What’s your view on RBI crack down on consumption schemes like 0% EMI (equated monthly installments)?
Consumption was first affected by high inflation. 0 % EMI scheme can be carried out by manufacturer as well. Affordability has become a problem due to inflation.

Some people feel the RBI's fight with inflation is a kind of shadow boxing which has affected consumption but not managed inflation.
You are right , consumption is under threat. Again affordability is an issue. Funding should be available for the consumer. Interest rates moved up very rapidly which has affected consumption. Growth dropping from 9% to 5% has affected consumption too. For the kind of growth we have , consumption demand is very low

Is it disappointing that domestic consumption, the back bone of the economy only dropped?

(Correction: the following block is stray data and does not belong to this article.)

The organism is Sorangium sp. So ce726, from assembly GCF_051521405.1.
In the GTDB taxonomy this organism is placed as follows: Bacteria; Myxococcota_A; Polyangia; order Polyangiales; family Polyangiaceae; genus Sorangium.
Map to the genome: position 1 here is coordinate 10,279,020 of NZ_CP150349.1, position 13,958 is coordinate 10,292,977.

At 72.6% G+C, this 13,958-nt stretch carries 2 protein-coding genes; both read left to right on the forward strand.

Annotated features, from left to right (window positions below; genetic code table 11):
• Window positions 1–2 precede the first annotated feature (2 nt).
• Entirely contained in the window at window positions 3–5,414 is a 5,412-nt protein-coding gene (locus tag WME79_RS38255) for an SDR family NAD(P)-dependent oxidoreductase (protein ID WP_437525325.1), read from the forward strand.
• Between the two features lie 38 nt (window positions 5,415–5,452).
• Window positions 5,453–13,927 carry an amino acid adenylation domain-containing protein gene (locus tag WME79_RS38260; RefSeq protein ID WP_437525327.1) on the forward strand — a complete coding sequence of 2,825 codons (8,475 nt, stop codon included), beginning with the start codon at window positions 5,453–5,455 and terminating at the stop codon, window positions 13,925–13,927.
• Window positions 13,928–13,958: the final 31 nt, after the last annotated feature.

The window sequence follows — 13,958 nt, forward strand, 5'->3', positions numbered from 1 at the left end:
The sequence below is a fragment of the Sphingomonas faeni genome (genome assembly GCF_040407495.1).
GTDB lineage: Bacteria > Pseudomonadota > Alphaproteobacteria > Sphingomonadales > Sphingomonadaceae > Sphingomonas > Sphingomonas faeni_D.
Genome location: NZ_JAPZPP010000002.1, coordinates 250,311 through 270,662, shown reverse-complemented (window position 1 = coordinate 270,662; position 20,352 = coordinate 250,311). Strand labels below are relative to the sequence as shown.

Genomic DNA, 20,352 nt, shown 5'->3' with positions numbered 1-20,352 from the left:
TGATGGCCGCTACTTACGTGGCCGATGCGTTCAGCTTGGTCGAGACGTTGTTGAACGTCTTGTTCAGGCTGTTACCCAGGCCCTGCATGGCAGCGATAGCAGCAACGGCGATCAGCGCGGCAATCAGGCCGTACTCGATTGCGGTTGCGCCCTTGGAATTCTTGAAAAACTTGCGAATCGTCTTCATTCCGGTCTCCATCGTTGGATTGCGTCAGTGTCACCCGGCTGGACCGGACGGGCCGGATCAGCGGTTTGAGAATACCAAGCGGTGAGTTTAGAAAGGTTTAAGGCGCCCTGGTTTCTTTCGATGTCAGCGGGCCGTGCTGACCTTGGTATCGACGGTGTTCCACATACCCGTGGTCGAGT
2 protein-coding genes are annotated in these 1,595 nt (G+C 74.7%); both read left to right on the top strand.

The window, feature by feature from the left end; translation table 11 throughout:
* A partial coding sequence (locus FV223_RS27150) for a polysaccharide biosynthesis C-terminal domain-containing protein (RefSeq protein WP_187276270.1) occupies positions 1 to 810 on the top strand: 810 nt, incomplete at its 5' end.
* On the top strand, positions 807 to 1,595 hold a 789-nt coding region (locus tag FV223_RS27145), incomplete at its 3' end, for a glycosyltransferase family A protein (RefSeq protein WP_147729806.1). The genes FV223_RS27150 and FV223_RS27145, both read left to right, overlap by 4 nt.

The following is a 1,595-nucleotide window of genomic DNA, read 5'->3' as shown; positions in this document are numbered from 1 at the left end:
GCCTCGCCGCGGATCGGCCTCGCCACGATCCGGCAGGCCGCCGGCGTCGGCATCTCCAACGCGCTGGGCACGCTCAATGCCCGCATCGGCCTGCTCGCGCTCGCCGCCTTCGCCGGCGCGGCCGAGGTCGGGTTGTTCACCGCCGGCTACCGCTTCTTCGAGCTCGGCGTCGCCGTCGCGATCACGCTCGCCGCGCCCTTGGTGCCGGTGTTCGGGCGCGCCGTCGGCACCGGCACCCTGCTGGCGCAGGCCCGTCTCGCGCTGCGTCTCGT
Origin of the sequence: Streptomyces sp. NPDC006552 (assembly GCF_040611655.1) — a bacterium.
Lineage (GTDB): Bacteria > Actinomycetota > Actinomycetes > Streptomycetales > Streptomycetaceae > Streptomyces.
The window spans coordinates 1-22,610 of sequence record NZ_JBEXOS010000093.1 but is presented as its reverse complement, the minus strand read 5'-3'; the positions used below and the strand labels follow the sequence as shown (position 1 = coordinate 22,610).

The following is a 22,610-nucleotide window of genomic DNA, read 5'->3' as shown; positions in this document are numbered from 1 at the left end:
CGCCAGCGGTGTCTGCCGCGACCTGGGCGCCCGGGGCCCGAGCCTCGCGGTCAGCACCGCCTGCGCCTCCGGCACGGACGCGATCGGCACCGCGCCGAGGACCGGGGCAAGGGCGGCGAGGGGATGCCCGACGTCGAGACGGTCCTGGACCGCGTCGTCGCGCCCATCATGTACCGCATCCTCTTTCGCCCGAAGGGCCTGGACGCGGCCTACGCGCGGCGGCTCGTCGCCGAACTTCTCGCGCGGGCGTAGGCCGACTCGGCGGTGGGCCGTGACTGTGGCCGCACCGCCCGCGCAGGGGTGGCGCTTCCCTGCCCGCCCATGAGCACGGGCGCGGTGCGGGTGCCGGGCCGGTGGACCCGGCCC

The problem is free cash flow dried up with consumer. Old EMI’s went up, so people did not take new loans.  This resulted in a drop in purchasing power.

The new governor has indicated that he will focus on CPI (Consumer Price Index). Does it mean we should not expect rates to soften anytime soon?
The scope for reducing interest rates drastically is low. Till we see inflation coming down,only a marginal drop is expected. The food basket has to correct for inflation to drop. Ideally after a good monsoon food prices should drop. But I will wait till prices actually drop. Long term rates will still remain higher. If CAD (current account deficit) softens (in the second quarter—July-September), then the scenario may change.

But RBI itself is frustrated with the supply side. What’s your take on the food security bill?
Supply side is an issue. So may be interest rate is not the medicine to tackle inflation. Food security can’t be avoided. The bigger challenge is distribution of food. How do we provide food security is a question which needs to be answered. There are many leakages and they need to be plugged to keep the bill low. So demand – supply both needs to be addressed

But don’t you think focus on job creation will be better than giving subsidised food?